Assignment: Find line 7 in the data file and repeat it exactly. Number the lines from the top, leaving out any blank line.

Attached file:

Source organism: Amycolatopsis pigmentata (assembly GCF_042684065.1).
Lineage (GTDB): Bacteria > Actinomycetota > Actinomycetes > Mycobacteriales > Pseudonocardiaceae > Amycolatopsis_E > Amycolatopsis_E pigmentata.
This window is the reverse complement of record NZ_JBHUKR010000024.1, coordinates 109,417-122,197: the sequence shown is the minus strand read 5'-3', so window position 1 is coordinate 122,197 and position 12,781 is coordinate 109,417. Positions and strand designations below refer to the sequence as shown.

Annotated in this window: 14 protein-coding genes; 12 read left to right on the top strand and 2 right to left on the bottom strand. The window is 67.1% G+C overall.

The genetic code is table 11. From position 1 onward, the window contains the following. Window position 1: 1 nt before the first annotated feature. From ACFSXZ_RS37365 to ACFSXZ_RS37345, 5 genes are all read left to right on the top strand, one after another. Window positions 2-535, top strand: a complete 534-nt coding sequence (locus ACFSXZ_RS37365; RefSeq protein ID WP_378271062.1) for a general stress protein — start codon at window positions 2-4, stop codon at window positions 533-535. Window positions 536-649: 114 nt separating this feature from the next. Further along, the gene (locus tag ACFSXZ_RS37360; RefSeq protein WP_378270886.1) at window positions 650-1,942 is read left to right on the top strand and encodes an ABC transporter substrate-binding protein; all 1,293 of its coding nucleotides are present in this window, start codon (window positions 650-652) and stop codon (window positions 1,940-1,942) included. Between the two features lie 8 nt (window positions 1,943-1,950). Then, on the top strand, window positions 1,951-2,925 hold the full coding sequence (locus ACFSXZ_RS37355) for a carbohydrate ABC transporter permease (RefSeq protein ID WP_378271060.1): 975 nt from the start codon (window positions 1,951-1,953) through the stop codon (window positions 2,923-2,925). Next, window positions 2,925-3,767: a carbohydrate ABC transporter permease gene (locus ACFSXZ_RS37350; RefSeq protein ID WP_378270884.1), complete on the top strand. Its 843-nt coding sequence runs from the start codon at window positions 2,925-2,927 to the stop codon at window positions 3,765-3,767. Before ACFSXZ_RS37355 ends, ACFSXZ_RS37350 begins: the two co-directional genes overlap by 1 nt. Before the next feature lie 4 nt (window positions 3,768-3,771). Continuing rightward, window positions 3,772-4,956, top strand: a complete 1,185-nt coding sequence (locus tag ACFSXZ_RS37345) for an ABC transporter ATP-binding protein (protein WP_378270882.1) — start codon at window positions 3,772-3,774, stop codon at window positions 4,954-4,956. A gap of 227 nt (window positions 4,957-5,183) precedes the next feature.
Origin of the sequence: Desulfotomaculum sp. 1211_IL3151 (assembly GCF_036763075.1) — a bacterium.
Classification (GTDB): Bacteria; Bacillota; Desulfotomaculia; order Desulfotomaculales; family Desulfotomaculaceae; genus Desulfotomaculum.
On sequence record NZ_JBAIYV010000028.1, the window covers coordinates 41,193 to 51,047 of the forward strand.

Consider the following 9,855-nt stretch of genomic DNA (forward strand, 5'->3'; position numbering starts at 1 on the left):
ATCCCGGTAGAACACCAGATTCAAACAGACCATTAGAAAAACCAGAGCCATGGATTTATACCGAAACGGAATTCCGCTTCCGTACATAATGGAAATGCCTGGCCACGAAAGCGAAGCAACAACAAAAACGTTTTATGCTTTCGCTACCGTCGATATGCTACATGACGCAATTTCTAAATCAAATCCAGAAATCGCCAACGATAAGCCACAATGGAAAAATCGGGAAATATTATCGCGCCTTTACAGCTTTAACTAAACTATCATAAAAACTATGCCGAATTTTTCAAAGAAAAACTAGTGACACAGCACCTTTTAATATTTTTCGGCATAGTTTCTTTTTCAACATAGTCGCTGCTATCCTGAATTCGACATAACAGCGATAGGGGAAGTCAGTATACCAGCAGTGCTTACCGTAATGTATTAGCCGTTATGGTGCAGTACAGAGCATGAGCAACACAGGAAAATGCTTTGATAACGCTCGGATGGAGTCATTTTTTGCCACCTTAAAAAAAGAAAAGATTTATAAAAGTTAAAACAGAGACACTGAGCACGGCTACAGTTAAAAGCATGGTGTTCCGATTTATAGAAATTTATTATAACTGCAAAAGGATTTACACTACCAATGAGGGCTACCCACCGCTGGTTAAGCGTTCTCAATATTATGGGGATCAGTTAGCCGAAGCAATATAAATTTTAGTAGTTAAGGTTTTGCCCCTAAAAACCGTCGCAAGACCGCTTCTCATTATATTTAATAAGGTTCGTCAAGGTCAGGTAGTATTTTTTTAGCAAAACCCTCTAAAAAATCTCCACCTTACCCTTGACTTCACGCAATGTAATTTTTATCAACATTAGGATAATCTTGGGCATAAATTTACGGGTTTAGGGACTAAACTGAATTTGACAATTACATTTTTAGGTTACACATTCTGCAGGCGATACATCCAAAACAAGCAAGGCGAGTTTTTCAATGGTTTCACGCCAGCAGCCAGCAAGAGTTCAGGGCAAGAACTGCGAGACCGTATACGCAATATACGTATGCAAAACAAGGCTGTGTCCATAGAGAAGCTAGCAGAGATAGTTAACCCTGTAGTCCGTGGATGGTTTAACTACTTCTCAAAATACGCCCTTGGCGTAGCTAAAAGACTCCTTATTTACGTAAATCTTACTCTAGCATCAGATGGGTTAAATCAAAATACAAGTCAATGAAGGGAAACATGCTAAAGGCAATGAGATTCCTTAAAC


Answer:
Classification (GTDB): Bacteria; Bacillota; Desulfotomaculia; order Desulfotomaculales; family Desulfotomaculaceae; genus Desulfotomaculum.